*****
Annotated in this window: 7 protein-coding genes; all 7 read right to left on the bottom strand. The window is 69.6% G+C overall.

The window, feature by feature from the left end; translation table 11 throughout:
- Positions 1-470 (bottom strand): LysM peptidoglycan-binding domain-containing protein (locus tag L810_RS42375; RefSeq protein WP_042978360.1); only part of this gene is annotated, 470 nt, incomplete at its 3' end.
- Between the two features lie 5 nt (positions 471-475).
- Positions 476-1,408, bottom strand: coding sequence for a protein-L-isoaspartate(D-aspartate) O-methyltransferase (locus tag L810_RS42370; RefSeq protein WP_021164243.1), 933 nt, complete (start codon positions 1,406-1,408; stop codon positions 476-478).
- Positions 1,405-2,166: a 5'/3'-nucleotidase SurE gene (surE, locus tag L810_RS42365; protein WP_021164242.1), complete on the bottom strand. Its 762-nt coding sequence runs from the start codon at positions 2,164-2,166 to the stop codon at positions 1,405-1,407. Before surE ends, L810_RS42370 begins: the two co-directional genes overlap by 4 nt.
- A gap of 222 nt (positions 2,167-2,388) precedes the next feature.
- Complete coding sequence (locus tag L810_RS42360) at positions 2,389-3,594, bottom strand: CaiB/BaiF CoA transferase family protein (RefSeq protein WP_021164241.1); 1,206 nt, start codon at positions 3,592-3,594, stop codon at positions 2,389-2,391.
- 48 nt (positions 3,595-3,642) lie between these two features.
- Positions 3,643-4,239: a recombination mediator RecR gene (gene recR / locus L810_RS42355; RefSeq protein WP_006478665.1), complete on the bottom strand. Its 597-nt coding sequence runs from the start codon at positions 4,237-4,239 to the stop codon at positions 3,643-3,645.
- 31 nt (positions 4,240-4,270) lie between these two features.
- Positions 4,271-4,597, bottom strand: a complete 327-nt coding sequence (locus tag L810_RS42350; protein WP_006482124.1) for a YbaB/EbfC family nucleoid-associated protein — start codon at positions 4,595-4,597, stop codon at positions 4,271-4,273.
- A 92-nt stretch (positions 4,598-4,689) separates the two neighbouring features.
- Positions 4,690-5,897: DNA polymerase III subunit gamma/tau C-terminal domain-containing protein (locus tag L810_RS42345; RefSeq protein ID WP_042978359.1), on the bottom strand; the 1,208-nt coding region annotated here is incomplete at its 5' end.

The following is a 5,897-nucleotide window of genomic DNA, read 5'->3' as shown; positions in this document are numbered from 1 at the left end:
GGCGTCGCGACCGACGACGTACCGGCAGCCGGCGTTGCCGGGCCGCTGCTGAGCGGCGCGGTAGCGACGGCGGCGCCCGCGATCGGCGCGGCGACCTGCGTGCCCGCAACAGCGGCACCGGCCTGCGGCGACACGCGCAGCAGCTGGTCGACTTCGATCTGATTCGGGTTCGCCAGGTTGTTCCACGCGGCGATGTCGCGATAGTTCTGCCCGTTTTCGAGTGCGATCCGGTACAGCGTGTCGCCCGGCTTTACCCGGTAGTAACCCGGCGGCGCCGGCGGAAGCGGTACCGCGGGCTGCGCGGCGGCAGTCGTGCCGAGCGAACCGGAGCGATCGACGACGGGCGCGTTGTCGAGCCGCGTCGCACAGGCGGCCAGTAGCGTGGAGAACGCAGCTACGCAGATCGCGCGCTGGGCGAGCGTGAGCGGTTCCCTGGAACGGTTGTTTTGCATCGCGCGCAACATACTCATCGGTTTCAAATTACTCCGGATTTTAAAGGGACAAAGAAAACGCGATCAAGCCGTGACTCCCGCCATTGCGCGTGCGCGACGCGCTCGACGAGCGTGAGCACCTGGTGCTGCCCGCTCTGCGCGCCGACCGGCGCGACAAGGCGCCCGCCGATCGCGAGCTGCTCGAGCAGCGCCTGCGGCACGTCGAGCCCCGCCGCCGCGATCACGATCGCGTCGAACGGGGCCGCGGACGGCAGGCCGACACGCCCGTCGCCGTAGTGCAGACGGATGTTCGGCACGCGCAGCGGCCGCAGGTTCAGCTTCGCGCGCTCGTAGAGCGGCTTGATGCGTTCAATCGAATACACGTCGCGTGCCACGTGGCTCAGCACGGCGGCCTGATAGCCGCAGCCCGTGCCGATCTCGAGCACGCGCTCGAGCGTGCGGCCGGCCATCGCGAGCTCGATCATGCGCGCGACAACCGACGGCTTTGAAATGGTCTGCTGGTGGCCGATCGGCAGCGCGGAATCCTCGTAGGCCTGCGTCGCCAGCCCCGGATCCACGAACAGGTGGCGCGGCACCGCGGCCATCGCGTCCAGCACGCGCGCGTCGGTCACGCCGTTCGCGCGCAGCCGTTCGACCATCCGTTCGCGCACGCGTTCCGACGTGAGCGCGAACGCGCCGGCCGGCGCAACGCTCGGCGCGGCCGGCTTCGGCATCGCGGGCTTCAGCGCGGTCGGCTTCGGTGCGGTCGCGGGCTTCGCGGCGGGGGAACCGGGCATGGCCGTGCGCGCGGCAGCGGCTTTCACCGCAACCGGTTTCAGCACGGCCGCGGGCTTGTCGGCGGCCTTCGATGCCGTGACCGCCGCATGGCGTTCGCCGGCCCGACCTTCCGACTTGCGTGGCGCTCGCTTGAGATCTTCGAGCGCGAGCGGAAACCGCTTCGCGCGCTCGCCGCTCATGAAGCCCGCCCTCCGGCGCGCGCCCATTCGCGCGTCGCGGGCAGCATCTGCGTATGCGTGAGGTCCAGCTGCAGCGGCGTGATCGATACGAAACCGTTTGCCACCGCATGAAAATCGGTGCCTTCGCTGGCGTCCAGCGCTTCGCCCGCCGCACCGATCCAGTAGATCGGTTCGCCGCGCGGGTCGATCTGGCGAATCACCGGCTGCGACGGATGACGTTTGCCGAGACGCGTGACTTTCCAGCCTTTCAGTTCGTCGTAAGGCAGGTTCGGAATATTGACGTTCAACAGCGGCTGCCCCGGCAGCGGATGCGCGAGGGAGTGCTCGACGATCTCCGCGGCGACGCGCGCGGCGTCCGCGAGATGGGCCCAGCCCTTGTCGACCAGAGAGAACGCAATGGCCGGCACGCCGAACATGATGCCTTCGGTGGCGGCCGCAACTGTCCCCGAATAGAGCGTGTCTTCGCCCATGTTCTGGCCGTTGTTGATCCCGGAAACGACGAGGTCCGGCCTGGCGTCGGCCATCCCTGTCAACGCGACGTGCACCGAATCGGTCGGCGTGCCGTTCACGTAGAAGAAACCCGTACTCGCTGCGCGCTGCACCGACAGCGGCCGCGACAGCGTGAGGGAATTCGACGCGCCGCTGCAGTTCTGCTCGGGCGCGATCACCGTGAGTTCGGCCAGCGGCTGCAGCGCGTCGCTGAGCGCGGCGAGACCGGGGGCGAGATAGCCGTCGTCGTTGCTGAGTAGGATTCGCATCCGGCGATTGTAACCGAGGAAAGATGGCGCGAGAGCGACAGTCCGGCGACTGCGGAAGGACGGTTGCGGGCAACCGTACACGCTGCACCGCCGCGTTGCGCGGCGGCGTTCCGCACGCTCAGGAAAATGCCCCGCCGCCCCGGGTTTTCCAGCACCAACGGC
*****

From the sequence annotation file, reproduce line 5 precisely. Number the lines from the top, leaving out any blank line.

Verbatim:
- Positions 476-1,408, bottom strand: coding sequence for a protein-L-isoaspartate(D-aspartate) O-methyltransferase (locus tag L810_RS42370; RefSeq protein WP_021164243.1), 933 nt, complete (start codon positions 1,406-1,408; stop codon positions 476-478).